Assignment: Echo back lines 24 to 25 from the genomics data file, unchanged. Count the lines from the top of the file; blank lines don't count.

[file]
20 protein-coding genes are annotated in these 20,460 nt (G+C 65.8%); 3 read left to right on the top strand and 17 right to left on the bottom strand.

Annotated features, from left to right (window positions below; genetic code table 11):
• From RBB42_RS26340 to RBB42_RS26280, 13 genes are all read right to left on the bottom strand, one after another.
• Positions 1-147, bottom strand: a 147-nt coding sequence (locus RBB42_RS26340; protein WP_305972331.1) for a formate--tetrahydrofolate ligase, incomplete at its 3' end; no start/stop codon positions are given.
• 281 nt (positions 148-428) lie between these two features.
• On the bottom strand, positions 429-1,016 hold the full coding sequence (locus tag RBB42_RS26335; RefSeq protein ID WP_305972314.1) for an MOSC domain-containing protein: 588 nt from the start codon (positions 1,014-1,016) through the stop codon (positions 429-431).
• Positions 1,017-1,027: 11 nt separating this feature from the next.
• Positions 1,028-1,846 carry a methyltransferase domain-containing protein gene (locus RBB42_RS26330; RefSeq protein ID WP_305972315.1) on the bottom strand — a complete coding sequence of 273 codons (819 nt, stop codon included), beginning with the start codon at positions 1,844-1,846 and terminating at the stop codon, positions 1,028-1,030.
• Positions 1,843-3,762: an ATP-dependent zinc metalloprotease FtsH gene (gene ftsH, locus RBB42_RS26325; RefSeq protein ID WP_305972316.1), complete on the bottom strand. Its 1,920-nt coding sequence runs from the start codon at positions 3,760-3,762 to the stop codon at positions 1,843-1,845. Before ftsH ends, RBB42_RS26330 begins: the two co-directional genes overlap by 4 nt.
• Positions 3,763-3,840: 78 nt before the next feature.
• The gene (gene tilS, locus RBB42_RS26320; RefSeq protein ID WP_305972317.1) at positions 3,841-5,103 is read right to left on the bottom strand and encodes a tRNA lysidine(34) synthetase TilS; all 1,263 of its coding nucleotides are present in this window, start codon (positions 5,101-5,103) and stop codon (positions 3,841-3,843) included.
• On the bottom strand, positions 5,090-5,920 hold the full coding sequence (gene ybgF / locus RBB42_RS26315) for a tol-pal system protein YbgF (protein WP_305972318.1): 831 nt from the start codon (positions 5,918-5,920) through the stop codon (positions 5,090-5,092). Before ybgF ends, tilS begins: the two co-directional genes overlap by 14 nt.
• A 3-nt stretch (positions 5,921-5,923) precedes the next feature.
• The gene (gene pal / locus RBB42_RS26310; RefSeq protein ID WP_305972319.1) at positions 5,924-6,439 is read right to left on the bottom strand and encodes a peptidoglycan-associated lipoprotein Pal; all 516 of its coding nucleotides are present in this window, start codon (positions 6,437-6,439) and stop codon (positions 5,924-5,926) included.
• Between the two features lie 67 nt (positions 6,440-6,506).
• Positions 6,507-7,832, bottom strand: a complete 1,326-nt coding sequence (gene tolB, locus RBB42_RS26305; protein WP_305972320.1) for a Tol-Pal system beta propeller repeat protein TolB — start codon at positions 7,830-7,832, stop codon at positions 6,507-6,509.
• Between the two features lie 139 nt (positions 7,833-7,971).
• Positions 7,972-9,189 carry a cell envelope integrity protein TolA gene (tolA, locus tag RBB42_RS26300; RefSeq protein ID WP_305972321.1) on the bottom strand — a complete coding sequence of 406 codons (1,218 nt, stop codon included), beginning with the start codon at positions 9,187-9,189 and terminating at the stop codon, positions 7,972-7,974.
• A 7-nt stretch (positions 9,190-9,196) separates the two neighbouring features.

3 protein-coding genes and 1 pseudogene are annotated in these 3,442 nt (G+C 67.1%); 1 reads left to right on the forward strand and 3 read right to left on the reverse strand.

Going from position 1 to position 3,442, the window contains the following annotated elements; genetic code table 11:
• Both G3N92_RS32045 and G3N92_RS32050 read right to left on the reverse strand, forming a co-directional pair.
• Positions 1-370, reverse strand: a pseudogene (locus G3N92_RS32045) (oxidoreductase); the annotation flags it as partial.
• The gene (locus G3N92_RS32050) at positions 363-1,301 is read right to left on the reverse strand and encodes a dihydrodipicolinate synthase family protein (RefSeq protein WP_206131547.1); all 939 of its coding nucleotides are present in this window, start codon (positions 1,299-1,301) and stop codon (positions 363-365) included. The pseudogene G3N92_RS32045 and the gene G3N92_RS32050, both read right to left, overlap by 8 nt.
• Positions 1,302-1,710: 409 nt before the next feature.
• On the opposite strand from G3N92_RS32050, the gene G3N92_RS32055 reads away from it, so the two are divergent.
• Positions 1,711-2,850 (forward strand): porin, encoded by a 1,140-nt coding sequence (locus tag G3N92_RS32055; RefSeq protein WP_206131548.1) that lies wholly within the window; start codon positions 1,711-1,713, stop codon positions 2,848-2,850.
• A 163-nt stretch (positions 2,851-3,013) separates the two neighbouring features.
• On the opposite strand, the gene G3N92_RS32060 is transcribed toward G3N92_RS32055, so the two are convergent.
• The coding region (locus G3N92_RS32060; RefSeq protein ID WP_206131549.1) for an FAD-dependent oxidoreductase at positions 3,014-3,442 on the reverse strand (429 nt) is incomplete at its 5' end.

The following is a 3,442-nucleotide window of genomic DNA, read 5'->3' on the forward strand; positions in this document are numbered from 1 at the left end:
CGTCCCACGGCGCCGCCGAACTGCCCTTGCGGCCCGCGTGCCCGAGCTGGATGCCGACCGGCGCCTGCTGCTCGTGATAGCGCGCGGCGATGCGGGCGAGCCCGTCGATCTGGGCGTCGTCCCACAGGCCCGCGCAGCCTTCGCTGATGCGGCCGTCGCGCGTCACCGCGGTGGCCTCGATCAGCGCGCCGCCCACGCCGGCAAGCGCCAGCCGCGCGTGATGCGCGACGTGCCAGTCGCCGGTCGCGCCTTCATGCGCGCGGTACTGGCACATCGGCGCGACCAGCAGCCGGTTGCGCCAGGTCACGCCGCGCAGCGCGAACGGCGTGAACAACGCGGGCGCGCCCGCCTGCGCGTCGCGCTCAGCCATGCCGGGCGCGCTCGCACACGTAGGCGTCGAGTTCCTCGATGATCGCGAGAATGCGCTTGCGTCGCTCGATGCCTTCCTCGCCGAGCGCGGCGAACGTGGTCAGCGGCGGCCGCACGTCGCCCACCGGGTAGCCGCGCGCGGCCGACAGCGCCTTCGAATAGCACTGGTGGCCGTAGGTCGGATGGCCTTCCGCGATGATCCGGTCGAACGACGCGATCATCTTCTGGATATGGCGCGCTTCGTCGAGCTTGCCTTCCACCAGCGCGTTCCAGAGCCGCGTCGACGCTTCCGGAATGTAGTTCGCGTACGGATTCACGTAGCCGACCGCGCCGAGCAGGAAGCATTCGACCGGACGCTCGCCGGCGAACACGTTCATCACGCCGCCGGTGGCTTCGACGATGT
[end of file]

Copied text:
• The gene (locus G3N92_RS32050) at positions 363-1,301 is read right to left on the reverse strand and encodes a dihydrodipicolinate synthase family protein (RefSeq protein WP_206131547.1); all 939 of its coding nucleotides are present in this window, start codon (positions 1,299-1,301) and stop codon (positions 363-365) included. The pseudogene G3N92_RS32045 and the gene G3N92_RS32050, both read right to left, overlap by 8 nt.
• Positions 1,302-1,710: 409 nt before the next feature.